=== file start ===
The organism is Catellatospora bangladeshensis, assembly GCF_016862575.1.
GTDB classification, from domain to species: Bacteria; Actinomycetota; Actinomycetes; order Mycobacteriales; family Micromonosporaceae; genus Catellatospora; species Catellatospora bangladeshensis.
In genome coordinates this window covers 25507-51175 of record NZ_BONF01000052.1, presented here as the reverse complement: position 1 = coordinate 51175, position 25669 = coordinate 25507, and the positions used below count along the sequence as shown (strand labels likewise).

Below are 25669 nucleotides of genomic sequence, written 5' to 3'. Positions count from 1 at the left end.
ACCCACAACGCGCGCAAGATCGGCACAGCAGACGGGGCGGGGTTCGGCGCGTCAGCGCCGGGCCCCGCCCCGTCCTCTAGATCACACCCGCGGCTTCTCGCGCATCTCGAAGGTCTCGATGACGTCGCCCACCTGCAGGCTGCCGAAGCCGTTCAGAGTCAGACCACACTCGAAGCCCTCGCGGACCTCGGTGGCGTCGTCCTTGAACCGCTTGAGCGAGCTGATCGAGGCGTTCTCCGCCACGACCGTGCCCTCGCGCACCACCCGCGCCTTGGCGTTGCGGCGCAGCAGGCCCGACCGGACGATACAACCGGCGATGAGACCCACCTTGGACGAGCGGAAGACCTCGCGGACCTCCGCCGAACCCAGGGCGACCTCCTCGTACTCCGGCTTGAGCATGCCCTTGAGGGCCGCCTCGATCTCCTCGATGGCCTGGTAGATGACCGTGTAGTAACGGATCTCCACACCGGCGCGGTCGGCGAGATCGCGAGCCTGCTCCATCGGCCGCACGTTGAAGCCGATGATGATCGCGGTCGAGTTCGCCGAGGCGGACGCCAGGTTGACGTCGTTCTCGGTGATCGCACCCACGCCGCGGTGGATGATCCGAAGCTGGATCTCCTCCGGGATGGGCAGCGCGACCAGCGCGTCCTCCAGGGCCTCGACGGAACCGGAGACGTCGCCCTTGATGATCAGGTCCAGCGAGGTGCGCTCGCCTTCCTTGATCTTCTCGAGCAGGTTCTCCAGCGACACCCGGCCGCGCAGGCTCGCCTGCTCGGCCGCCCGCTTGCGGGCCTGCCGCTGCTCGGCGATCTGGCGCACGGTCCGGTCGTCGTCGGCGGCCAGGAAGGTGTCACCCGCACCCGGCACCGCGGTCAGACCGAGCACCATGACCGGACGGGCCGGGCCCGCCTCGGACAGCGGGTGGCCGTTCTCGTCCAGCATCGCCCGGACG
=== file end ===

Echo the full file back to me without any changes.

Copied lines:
The organism is Catellatospora bangladeshensis, assembly GCF_016862575.1.
GTDB classification, from domain to species: Bacteria; Actinomycetota; Actinomycetes; order Mycobacteriales; family Micromonosporaceae; genus Catellatospora; species Catellatospora bangladeshensis.
In genome coordinates this window covers 25507-51175 of record NZ_BONF01000052.1, presented here as the reverse complement: position 1 = coordinate 51175, position 25669 = coordinate 25507, and the positions used below count along the sequence as shown (strand labels likewise).

Below are 25669 nucleotides of genomic sequence, written 5' to 3'. Positions count from 1 at the left end.
ACCCACAACGCGCGCAAGATCGGCACAGCAGACGGGGCGGGGTTCGGCGCGTCAGCGCCGGGCCCCGCCCCGTCCTCTAGATCACACCCGCGGCTTCTCGCGCATCTCGAAGGTCTCGATGACGTCGCCCACCTGCAGGCTGCCGAAGCCGTTCAGAGTCAGACCACACTCGAAGCCCTCGCGGACCTCGGTGGCGTCGTCCTTGAACCGCTTGAGCGAGCTGATCGAGGCGTTCTCCGCCACGACCGTGCCCTCGCGCACCACCCGCGCCTTGGCGTTGCGGCGCAGCAGGCCCGACCGGACGATACAACCGGCGATGAGACCCACCTTGGACGAGCGGAAGACCTCGCGGACCTCCGCCGAACCCAGGGCGACCTCCTCGTACTCCGGCTTGAGCATGCCCTTGAGGGCCGCCTCGATCTCCTCGATGGCCTGGTAGATGACCGTGTAGTAACGGATCTCCACACCGGCGCGGTCGGCGAGATCGCGAGCCTGCTCCATCGGCCGCACGTTGAAGCCGATGATGATCGCGGTCGAGTTCGCCGAGGCGGACGCCAGGTTGACGTCGTTCTCGGTGATCGCACCCACGCCGCGGTGGATGATCCGAAGCTGGATCTCCTCCGGGATGGGCAGCGCGACCAGCGCGTCCTCCAGGGCCTCGACGGAACCGGAGACGTCGCCCTTGATGATCAGGTCCAGCGAGGTGCGCTCGCCTTCCTTGATCTTCTCGAGCAGGTTCTCCAGCGACACCCGGCCGCGCAGGCTCGCCTGCTCGGCCGCCCGCTTGCGGGCCTGCCGCTGCTCGGCGATCTGGCGCACGGTCCGGTCGTCGTCGGCGGCCAGGAAGGTGTCACCCGCACCCGGCACCGCGGTCAGACCGAGCACCATGACCGGACGGGCCGGGCCCGCCTCGGACAGCGGGTGGCCGTTCTCGTCCAGCATCGCCCGGACG